Clinical trials and drug cost savings for Italian health service
BMC Health Services Research volume 20, Article number: 1089 (2020)
The cost of anticancer drugs is constantly growing. The aim of this study was determine the impact in terms of cost reduction for anticancer drug in the Italian Health Service due to patient participation in clinical trials.
We evaluated the cost of drugs administered to patients treated in clinical trials at the National Cancer Institute of Naples in a four-week time period. Patients with a diagnosis of different cancers were considered, including adjuvant therapy and treatment for advanced disease, pharma sponsored and investigator initiated phase I, II and III clinical studies. We defined the expected standard treatment for each patient and we calculated the cost of the standard antineoplastic drugs that should be administered in clinical practice outside clinical trials. We used the market price of drugs to determine the cost savings value. Costs other than drugs were not included in the cost saving calculation.
From 23.10.2017 to 17.11.2017, 126 patients were treated in 34 pharma sponsored and investigator initiated clinical trials, using experimental drugs provided free of charge by the sponsors, for an overall number of 152 cycles of therapy. If these patients were treated with conventional therapies in clinical practice the cost of antineoplastic drugs would account for 517,658 Euros, with an average of 5487 Euros saved per patients for a period of 4 weeks.
Clinical trials with investigational antineoplastic drugs provided free of charge by Sponsors render considerable cost savings, with a tangible benefit in clinical and administrative strategies to reduce drug expenditures.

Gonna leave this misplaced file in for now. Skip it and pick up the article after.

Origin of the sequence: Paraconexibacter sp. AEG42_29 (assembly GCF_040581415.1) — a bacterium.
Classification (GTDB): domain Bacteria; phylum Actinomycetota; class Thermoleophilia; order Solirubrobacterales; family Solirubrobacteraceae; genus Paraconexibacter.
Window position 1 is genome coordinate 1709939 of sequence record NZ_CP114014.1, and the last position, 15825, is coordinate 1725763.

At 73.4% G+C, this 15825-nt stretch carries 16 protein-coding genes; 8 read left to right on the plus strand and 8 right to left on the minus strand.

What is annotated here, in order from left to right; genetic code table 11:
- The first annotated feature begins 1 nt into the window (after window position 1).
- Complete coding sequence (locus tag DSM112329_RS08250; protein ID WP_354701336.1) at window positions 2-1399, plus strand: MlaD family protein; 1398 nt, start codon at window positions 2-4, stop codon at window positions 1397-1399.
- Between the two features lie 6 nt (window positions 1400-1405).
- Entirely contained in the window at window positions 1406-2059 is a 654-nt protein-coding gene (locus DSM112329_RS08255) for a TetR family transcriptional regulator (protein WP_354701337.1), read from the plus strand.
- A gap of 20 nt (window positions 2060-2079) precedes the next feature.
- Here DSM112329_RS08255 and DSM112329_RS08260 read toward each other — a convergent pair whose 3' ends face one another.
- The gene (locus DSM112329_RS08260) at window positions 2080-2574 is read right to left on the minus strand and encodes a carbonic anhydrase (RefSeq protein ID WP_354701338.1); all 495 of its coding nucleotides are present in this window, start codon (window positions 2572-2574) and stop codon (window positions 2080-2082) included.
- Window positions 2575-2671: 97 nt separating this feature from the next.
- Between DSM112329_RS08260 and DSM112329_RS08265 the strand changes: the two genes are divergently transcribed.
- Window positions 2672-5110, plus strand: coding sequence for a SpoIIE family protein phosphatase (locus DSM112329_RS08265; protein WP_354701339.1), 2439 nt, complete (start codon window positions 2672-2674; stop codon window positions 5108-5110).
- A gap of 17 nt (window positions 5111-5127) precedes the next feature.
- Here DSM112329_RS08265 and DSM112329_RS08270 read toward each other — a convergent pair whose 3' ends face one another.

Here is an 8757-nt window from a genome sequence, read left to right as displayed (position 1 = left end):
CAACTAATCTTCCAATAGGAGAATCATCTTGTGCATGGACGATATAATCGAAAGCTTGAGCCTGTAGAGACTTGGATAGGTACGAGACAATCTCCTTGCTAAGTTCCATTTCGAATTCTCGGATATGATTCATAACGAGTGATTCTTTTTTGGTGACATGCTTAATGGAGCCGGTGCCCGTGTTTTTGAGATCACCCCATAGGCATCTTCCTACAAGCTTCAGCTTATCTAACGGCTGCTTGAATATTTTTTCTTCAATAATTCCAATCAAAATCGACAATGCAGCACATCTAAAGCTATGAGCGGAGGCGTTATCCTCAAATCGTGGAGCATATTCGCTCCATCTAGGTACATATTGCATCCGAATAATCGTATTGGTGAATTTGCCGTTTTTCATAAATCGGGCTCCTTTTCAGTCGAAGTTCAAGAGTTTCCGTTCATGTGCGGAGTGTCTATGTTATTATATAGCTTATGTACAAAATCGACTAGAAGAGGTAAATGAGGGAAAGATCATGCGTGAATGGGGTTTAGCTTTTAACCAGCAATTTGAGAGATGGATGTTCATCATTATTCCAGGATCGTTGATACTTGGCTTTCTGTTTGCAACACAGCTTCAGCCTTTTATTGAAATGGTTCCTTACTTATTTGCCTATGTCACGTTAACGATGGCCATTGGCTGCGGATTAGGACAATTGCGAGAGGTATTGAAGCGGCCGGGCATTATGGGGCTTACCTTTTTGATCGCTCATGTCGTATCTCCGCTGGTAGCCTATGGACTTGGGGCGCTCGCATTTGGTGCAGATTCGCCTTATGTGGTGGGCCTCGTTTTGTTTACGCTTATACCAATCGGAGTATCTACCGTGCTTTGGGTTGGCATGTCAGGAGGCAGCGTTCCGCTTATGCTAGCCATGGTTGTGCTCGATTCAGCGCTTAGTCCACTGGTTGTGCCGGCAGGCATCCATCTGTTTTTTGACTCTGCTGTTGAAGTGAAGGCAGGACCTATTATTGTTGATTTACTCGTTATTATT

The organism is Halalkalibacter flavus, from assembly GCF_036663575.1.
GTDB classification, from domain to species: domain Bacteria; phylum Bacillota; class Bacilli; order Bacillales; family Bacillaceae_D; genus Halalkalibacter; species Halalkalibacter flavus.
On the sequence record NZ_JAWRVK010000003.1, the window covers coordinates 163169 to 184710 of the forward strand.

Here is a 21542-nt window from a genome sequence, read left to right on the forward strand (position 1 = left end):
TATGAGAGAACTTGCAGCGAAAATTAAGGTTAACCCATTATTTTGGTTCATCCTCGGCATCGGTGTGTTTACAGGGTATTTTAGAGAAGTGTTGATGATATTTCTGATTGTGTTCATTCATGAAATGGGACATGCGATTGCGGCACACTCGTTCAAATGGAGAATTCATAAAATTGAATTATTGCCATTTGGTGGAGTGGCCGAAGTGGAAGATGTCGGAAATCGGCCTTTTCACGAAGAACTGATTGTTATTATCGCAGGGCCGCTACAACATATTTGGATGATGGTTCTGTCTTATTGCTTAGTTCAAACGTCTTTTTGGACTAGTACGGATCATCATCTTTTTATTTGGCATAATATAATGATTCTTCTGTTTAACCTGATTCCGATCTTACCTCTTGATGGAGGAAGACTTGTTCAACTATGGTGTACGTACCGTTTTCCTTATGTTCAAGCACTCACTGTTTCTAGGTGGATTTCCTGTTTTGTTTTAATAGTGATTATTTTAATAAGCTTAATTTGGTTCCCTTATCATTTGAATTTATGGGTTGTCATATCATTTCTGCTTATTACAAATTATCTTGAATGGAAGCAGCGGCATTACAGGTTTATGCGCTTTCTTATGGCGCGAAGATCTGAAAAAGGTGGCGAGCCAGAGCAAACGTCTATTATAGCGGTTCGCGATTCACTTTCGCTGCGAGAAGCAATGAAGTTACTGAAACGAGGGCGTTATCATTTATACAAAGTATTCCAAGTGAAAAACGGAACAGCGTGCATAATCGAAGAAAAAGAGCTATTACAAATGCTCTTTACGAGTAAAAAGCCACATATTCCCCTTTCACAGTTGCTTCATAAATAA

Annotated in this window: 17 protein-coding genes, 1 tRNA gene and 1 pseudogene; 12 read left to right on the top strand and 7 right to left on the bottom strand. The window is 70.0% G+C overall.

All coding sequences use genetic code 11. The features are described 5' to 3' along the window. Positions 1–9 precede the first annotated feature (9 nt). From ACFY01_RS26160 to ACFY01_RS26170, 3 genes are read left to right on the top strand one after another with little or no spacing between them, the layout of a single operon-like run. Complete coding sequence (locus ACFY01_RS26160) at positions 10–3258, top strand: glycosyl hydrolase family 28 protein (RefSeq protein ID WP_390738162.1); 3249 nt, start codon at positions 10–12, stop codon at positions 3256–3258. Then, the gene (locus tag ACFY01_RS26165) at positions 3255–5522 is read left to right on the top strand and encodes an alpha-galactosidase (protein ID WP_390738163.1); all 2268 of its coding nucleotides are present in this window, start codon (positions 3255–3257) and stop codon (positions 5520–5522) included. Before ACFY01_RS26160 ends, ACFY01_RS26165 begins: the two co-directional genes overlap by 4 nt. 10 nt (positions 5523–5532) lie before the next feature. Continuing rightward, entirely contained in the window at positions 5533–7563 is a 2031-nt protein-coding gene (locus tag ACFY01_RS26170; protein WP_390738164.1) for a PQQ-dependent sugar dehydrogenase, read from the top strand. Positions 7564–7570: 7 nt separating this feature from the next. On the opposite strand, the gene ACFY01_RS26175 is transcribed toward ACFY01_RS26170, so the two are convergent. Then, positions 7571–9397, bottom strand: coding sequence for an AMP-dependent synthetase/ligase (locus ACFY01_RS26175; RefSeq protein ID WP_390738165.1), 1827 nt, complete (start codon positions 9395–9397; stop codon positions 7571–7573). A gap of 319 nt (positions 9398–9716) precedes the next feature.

The cost of anticancer drugs is constantly growing. The pharmaceutical expense for anticancer drugs has increased in Italy from 3.6 to 5 Billion Euros from 2013 to 2017, leaping to + 659 million Euros only in 2018. This growth ensures that all patients in Italy are able to access the best anticancer therapies. In 5 years (2013–2017) 54 new anti-cancer treatments were marketed worldwide and Italy has guaranteed (by 2018) the availability of 35 of these innovative molecules, ranking fifth internationally after the United States (52), Germany (43), United Kingdom (41), France (37), and ahead of Canada (33), Spain (30) and Japan (29) . At a global level, this increase reached 133 Billion Dollars in the world in 2017 (versus 96 Billion Dollars in 2013). The conventional explanation among health economists is that the relentless rise in health care spending is driven by the development and diffusion of new drugs, devices, procedures, and ways of caring for patients . Therefore, many hospitals are looking for ways to reduce costs and to avoid their spiraling expenses and survive by eliminating unnecessary discretionary and non-value adding costs . For this purpose, health organizations can use two efficient tools, namely cost control and cost reduction. Cost control can be defined as the process of controlling how much a company or organization spends, so that costs are not greater than the agreed budget. It is a process of avoiding wasteful use of valuable resources and encouraging efficiency and cost consciousness, providing the necessary information to management concerned with keeping expenditures within acceptable limits . Cost reduction, instead, is the process of reducing the amount of money that a company spends on wages, production, services, etc. in order to make it more profitable or a planned positive approach to reducing expenditures without compromising its quality . The aim of this study was determine the impact in terms of drug cost reduction determined by patient participation in clinical trials, with investigational drugs provided free of charge by the Sponsors at an Italian Cancer Institute.